I may here mention having written also to Mr. George Douglas in September last, with account sales, but through you at this time must acknowledge receipt of his kind letter and invoice (of February, 1852) of herrings and corn bags, now all safe to hand ex the Persia. I also received your invoice of sundries ex the Stately, but she (Stately) is still in Wellington, and it may be four or five weeks before she reaches this place. Your invoice is dated April 6th, 1852. By it you give me no news at all, but hope that when the cask arrives we will get Fife letters and papers.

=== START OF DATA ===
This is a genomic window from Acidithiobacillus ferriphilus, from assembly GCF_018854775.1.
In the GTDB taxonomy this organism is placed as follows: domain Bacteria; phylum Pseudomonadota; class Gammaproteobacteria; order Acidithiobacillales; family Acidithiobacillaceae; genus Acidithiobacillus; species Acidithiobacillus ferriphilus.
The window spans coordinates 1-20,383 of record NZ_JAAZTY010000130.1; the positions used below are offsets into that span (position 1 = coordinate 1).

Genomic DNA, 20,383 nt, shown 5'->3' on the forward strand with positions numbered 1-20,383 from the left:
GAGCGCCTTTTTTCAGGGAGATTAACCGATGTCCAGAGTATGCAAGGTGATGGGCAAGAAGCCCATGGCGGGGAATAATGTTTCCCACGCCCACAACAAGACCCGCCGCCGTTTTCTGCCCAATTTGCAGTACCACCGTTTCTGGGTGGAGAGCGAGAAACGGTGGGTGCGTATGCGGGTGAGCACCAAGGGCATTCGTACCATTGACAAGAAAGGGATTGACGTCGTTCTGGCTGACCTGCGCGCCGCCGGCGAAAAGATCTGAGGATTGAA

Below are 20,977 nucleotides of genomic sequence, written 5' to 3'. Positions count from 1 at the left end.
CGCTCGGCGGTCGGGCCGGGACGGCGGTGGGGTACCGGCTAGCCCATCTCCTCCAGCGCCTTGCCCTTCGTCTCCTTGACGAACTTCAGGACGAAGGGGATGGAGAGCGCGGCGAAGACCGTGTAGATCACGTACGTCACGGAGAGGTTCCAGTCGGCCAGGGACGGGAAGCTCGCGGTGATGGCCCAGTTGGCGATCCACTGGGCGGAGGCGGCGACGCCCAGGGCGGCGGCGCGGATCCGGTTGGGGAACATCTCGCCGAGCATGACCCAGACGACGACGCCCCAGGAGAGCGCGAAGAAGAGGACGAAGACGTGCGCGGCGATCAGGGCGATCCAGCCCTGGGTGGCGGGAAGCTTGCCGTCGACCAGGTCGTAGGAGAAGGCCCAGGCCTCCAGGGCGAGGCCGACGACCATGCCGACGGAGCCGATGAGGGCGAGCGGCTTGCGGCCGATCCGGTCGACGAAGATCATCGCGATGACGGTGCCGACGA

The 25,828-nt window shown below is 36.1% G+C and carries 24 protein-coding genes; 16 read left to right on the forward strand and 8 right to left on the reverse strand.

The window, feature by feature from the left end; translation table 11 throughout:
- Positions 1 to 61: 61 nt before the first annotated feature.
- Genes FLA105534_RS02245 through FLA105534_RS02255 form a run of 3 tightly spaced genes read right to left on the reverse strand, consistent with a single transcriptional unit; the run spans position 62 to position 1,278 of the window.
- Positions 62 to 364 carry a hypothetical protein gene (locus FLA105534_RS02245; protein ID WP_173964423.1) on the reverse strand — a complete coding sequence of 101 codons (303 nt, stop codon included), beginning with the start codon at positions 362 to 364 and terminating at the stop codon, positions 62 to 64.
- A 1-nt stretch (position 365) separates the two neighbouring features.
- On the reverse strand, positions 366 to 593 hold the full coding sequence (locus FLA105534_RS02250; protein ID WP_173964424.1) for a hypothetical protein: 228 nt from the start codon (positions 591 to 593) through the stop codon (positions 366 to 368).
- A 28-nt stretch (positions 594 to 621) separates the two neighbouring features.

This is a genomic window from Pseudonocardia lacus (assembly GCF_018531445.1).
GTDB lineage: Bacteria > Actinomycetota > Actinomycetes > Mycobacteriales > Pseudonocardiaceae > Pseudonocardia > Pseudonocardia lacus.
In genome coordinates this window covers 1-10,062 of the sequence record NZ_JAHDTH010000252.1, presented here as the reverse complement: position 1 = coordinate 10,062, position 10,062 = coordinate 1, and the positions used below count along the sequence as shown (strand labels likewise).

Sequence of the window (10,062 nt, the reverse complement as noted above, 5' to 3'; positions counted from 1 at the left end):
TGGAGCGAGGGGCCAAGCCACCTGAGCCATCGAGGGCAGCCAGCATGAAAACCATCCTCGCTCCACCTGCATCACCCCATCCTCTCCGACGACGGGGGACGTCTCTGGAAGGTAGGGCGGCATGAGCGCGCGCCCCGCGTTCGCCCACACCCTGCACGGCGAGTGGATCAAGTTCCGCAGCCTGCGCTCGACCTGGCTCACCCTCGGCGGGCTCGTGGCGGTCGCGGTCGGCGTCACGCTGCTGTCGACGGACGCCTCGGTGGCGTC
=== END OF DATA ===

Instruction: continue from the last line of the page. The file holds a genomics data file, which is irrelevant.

I am glad to see in your invoice a quantity of more ryegrass seed. The last is now all sold at 10s. per bushel. This spring will be past before it comes to hand, but it will be ready when wanted. The farmers’ mounting, too, is very acceptable, and will be of great service when we get up our new barn, which we intend to do this summer. We only want the riddles now, which we hope will be here before harvest. Cannot say about the hobnails yet till I see them how they suit the trade, but the shoemakers have got up the price of boots and shoes very much, viz., 26s. for watertight boots, and youngsters’ they will scarcely make at any price. In your next box put in a few pairs of very stout ones for our own use at least, but nothing would pay you better than to send a hogshead of boots and shoes of all kinds and sizes. The tartans and shawls we anticipate will be a great boon. Expect the worsted and stockings in your next—as many as you like. Don’t forget the blue flannel, best quality, also the light blue drugget and coloured ditto for dresses, also checked linen—all best quality. If convenient also to send six dozen each blue Kilmarnock bonnets, Glengarry ditto, and blue caps with fronts—all good and assorted.